May 4, 2007
Congress is poised to enact hate-crimes legislation. The basic idea is to punish criminal acts that are motivated by some form of bias, such as racial hatred. The proposal is popular, but ill-advised. Thus, President Bush needs to get his veto pen ready, says Timothy Lynch, director of the Cato Institute's Project on Criminal Justice.
The proposed bill is called the "Hate Crimes Prevention Act," and proponents believe that such laws will increase tolerance in our society and reduce intergroup conflict. But hate-crime laws may well have the opposite effect:
- The men and women who will administer hate-crime laws -- police and prosecutors -- will likely encounter a never-ending series of complaints with respect to their official decisions.
- When a U.S. attorney declines to prosecute a certain offense as a hate crime, some will complain that he is favoring the groups to which the accused belongs.
- And when a U.S. attorney does prosecute an offense as a hate crime, some will complain that the decision was based upon politics and that the government is favoring the groups to which the victim belongs; this has already happened in some of the jurisdictions that have enacted hate-crime laws at the local level.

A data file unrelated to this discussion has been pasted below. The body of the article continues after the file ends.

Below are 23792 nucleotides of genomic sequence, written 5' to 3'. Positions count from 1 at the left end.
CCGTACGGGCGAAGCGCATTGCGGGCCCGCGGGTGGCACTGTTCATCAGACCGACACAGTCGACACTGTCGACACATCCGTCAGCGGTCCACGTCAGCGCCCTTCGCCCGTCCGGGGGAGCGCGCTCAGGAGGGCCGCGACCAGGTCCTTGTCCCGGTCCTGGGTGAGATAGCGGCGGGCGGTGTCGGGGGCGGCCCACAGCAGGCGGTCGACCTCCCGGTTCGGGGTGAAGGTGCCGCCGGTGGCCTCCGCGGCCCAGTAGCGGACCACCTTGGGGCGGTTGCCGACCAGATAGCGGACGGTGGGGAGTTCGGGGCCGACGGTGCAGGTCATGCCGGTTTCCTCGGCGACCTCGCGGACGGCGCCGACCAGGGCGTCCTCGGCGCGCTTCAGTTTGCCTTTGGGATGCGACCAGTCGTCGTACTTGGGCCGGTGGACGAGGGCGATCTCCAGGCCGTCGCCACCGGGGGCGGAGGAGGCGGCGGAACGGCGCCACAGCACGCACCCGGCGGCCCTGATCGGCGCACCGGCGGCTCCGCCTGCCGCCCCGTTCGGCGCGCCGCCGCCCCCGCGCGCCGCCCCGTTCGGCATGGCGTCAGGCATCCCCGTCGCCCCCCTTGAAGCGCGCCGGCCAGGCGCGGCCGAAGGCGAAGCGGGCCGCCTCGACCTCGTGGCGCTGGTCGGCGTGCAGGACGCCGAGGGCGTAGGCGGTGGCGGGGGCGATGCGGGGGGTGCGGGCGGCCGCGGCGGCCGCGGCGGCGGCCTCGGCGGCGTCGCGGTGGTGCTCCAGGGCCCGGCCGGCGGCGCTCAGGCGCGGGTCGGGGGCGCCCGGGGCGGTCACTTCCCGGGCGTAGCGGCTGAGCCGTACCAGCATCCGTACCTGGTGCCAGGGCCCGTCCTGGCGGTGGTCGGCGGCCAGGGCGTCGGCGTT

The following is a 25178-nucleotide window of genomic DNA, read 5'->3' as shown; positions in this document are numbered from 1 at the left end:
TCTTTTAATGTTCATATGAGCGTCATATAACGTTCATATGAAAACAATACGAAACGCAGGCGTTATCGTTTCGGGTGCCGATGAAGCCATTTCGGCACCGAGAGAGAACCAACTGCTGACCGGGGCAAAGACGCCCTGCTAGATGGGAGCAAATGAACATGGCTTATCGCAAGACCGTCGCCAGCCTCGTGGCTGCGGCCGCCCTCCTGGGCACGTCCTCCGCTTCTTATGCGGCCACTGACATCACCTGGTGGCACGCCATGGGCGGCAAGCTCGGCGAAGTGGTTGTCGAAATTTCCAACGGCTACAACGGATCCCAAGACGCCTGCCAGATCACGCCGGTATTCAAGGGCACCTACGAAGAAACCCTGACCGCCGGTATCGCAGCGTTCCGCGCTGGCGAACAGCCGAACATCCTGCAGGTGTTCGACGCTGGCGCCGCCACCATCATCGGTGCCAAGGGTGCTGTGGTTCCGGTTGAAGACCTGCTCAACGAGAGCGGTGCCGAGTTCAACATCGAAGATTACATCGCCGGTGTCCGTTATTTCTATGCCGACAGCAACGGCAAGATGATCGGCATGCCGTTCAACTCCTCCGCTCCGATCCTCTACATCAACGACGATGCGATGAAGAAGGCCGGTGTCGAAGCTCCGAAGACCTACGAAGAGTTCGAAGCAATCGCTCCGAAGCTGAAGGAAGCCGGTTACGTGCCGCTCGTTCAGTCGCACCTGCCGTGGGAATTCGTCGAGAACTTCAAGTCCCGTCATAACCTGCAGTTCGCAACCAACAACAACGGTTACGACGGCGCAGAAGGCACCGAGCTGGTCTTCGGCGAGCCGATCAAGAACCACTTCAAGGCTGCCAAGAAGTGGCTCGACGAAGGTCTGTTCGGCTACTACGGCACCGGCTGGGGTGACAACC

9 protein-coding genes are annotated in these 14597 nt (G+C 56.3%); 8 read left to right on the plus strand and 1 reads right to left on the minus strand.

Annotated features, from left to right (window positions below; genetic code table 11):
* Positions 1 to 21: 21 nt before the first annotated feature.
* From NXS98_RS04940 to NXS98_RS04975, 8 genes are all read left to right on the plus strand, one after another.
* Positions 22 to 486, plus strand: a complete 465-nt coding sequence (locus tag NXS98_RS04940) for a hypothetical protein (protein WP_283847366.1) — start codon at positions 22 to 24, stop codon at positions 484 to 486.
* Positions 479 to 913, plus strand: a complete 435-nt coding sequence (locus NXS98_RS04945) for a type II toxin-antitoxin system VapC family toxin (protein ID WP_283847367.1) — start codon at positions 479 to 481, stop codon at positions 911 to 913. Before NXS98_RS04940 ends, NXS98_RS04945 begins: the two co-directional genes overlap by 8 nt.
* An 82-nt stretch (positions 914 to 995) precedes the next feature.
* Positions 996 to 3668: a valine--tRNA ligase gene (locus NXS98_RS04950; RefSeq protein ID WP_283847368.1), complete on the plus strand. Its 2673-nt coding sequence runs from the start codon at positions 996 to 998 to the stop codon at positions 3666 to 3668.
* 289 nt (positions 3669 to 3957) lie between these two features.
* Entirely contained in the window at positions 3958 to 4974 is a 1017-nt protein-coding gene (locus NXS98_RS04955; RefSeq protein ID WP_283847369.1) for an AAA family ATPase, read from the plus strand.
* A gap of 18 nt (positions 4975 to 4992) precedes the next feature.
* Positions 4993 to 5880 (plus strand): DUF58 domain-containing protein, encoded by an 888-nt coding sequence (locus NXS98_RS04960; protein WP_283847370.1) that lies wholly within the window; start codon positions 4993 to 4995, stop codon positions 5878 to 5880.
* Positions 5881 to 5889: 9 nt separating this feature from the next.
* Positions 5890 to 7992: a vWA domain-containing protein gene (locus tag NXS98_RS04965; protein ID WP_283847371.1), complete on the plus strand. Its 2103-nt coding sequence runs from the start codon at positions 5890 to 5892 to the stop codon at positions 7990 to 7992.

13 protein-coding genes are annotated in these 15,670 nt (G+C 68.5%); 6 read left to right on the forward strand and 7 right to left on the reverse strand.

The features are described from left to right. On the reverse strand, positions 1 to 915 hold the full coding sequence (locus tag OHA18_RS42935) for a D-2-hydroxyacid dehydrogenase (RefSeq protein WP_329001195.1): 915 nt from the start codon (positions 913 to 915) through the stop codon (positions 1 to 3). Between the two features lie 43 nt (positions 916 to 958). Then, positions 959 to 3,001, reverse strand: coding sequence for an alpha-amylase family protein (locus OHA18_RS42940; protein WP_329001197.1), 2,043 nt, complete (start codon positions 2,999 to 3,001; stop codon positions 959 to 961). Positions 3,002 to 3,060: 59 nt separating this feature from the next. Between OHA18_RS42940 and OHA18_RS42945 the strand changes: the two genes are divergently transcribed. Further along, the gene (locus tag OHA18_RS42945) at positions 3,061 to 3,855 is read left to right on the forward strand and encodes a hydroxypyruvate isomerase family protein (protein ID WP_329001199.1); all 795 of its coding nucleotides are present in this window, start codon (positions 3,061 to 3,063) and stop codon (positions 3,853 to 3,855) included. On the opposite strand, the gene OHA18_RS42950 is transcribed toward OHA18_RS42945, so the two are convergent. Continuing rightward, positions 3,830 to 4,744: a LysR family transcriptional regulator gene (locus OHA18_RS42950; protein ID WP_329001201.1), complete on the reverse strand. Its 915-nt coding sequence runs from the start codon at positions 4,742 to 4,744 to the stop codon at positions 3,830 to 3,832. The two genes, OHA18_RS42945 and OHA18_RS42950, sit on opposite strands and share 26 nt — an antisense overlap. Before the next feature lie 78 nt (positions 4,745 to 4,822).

Hate-crimes legislation will also take our laws too close to the notion of thought crimes, warns Lynch. It is true that the hate-crime laws that exist presently cover acts, not just thoughts. But once hate crime laws are on the books, the law-enforcement apparatus of the state will be delving into the accused's life and thoughts in order to show that he or she was motivated by bigotry. The point here is that such chilling examples of state intrusion are avoidable because hate crime laws are unnecessary in the first place.
Source: Timothy Lynch, "Hate This," Cato Institute/National Review, May 3, 2007.
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